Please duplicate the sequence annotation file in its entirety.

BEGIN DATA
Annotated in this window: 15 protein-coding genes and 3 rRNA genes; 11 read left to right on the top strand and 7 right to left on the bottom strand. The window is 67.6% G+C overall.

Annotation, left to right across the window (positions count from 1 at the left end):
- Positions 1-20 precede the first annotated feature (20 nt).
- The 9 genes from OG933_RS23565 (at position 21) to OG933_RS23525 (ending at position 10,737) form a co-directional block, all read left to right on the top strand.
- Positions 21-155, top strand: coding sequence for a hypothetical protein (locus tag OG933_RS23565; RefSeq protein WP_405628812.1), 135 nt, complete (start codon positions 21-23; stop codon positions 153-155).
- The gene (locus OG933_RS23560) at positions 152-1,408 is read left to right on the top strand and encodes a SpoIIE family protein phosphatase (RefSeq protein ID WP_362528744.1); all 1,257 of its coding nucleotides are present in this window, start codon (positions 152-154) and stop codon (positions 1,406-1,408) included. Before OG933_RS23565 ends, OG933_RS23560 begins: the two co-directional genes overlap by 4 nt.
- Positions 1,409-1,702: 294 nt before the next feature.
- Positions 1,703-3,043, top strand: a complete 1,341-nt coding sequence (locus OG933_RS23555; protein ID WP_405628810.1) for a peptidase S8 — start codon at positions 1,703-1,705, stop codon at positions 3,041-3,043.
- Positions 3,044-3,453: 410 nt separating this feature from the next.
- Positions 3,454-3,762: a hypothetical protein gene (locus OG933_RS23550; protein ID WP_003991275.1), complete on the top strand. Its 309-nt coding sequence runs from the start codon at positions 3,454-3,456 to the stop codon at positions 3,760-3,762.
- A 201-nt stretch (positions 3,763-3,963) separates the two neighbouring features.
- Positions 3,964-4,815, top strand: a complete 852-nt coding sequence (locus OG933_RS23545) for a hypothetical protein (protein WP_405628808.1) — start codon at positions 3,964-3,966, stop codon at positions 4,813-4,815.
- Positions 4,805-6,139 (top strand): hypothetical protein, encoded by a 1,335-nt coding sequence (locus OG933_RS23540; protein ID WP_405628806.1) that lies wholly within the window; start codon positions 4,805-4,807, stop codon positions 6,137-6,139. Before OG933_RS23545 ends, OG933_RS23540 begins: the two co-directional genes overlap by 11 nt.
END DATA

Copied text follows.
Annotated in this window: 15 protein-coding genes and 3 rRNA genes; 11 read left to right on the top strand and 7 right to left on the bottom strand. The window is 67.6% G+C overall.

Annotation, left to right across the window (positions count from 1 at the left end):
- Positions 1-20 precede the first annotated feature (20 nt).
- The 9 genes from OG933_RS23565 (at position 21) to OG933_RS23525 (ending at position 10,737) form a co-directional block, all read left to right on the top strand.
- Positions 21-155, top strand: coding sequence for a hypothetical protein (locus tag OG933_RS23565; RefSeq protein WP_405628812.1), 135 nt, complete (start codon positions 21-23; stop codon positions 153-155).
- The gene (locus OG933_RS23560) at positions 152-1,408 is read left to right on the top strand and encodes a SpoIIE family protein phosphatase (RefSeq protein ID WP_362528744.1); all 1,257 of its coding nucleotides are present in this window, start codon (positions 152-154) and stop codon (positions 1,406-1,408) included. Before OG933_RS23565 ends, OG933_RS23560 begins: the two co-directional genes overlap by 4 nt.
- Positions 1,409-1,702: 294 nt before the next feature.
- Positions 1,703-3,043, top strand: a complete 1,341-nt coding sequence (locus OG933_RS23555; protein ID WP_405628810.1) for a peptidase S8 — start codon at positions 1,703-1,705, stop codon at positions 3,041-3,043.
- Positions 3,044-3,453: 410 nt separating this feature from the next.
- Positions 3,454-3,762: a hypothetical protein gene (locus OG933_RS23550; protein ID WP_003991275.1), complete on the top strand. Its 309-nt coding sequence runs from the start codon at positions 3,454-3,456 to the stop codon at positions 3,760-3,762.
- A 201-nt stretch (positions 3,763-3,963) separates the two neighbouring features.
- Positions 3,964-4,815, top strand: a complete 852-nt coding sequence (locus OG933_RS23545) for a hypothetical protein (protein WP_405628808.1) — start codon at positions 3,964-3,966, stop codon at positions 4,813-4,815.
- Positions 4,805-6,139 (top strand): hypothetical protein, encoded by a 1,335-nt coding sequence (locus OG933_RS23540; protein ID WP_405628806.1) that lies wholly within the window; start codon positions 4,805-4,807, stop codon positions 6,137-6,139. Before OG933_RS23545 ends, OG933_RS23540 begins: the two co-directional genes overlap by 11 nt.